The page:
“In 1958, Leonard introduced shredded cheese as a convenience to homemakers by retrofitting a pasta-cutting machine to create the shredded cheese. Today it is the largest cheese category in the dairy case. These are just a few examples of our many ‘firsts’ in the industry. Innovation is our heritage, and we continue to search for ways to improve consumers’ cheese-eating experiences, which has been key to our success.”
Always innovatingTrue, many cheese companies offer different convenience formats, but few have taken the concept as far as Sargento has.
Sargento’s lines have grown to encompass slices and shreds that include artisanal-type cheeses, regional products and ethnic blends. Just look at some of the company’s latest products: Limited Edition New York Sharp White Cheddar (shredded and sliced), Limited Edition 4-Pepper Fiesta Blend (shredded and sliced), Artisan Blends Shredded Wisconsin Sharp White Cheddar and Bistro Blends Shredded Italian Pasta Cheese.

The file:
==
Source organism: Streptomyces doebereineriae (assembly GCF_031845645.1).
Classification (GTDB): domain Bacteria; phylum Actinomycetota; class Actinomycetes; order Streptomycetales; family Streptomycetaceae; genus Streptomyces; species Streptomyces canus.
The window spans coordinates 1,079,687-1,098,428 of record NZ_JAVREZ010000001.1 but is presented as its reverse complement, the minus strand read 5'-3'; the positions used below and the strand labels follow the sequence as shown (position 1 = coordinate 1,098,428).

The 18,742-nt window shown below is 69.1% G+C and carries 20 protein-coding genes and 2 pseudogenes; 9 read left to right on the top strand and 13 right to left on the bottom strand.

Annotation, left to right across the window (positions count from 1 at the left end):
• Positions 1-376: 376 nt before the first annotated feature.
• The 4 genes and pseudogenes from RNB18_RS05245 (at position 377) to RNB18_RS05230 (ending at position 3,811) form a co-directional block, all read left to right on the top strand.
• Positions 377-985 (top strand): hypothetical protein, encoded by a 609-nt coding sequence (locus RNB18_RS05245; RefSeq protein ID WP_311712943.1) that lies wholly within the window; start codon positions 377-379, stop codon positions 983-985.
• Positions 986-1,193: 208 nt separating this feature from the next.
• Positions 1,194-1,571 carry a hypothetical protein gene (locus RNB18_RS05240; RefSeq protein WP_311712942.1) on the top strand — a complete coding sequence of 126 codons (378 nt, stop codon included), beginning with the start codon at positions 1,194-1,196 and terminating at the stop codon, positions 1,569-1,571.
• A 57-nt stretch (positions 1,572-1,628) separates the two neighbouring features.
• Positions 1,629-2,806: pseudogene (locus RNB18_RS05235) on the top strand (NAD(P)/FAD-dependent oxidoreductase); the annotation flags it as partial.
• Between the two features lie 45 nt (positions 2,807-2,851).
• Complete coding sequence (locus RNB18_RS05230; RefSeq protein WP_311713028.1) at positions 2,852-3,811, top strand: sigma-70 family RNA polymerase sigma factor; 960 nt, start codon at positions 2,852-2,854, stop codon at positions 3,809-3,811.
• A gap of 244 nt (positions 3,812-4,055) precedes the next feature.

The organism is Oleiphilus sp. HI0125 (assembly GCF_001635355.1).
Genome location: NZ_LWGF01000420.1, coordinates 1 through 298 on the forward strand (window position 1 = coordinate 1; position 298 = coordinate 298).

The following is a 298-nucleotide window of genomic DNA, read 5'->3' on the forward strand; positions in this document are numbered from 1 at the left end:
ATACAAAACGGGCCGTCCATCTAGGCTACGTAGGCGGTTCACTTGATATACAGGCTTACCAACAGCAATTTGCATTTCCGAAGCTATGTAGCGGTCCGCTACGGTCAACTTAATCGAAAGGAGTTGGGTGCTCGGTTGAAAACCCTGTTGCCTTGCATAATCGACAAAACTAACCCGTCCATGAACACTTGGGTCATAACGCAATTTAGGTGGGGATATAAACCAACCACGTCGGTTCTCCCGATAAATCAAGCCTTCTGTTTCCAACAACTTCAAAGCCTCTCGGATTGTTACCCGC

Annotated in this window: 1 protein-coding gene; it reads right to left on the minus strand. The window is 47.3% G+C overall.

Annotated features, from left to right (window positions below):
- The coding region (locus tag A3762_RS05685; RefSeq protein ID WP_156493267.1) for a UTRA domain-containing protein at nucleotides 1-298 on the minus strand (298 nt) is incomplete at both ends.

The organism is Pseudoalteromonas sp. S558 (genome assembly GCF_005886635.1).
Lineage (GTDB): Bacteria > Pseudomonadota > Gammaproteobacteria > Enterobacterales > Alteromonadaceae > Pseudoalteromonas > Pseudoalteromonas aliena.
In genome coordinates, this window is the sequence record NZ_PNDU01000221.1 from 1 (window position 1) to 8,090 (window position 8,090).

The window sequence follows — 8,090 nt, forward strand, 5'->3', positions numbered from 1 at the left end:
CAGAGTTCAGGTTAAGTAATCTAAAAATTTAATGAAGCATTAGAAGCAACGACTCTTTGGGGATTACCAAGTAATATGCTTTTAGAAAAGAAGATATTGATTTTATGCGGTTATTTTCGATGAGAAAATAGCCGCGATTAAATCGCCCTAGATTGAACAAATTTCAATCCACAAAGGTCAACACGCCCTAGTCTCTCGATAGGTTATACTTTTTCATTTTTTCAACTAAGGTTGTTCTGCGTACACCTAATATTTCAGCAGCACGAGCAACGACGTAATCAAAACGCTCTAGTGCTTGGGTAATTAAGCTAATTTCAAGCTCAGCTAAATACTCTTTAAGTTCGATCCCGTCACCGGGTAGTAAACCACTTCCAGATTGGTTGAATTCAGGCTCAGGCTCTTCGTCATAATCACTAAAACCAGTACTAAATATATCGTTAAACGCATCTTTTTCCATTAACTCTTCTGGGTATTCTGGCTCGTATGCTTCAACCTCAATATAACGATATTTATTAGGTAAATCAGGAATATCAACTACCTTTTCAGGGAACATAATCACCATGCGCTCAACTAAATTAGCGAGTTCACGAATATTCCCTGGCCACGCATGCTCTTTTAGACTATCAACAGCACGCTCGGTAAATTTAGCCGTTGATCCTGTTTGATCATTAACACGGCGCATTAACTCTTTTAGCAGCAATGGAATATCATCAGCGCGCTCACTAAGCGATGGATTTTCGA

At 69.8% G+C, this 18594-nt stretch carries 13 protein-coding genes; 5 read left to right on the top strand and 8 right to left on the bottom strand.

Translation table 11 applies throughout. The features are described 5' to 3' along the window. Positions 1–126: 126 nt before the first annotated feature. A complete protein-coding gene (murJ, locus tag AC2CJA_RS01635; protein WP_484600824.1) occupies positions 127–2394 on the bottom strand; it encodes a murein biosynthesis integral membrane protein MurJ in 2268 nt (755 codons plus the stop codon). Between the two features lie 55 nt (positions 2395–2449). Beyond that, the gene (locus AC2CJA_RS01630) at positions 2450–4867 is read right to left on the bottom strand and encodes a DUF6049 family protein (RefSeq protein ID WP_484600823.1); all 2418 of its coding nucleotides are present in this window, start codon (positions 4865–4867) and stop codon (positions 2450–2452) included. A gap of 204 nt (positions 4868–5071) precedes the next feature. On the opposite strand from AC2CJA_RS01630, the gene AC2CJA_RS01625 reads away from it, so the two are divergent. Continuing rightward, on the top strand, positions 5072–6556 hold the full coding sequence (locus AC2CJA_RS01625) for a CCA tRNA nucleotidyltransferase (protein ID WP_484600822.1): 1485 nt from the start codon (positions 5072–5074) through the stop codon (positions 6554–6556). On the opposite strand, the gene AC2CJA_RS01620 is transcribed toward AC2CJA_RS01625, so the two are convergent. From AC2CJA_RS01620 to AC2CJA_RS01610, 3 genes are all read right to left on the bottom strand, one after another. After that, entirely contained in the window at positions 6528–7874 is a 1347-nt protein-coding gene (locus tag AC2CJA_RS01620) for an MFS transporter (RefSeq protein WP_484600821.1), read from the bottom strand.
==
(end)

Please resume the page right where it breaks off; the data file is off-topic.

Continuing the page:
Artisan Blends feature cheeses from regional producers, including those in Sargento’s home state; these products are doing “very well at retail,” Gentine reports. The company recently partnered with the Wisconsin Milk Marketing Board and its “chef ambassadors” to create holiday recipes using Artisan Blends that consumers can access at Sargento’s Web site. In fact, Sargento has three corporate chefs who help develop new consumer-focused uses for the company’s products.
Meanwhile, Bistro Blends combine shredded cheeses with herbs and spices to simplify home meal preparation. And last year, Sargento further broadened what it adds to its cheese blends with the Salad Finishers and Potato Finishers lines. Sold in the grocers’ produce department, the Finishers lines combine ingredients like chicken, bacon, dried fruits and herbs with shredded cheese to make consumers’ eat-at-home experience more exciting yet simple. Gentine says Finishers are “meeting retailer and consumer taste expectations.”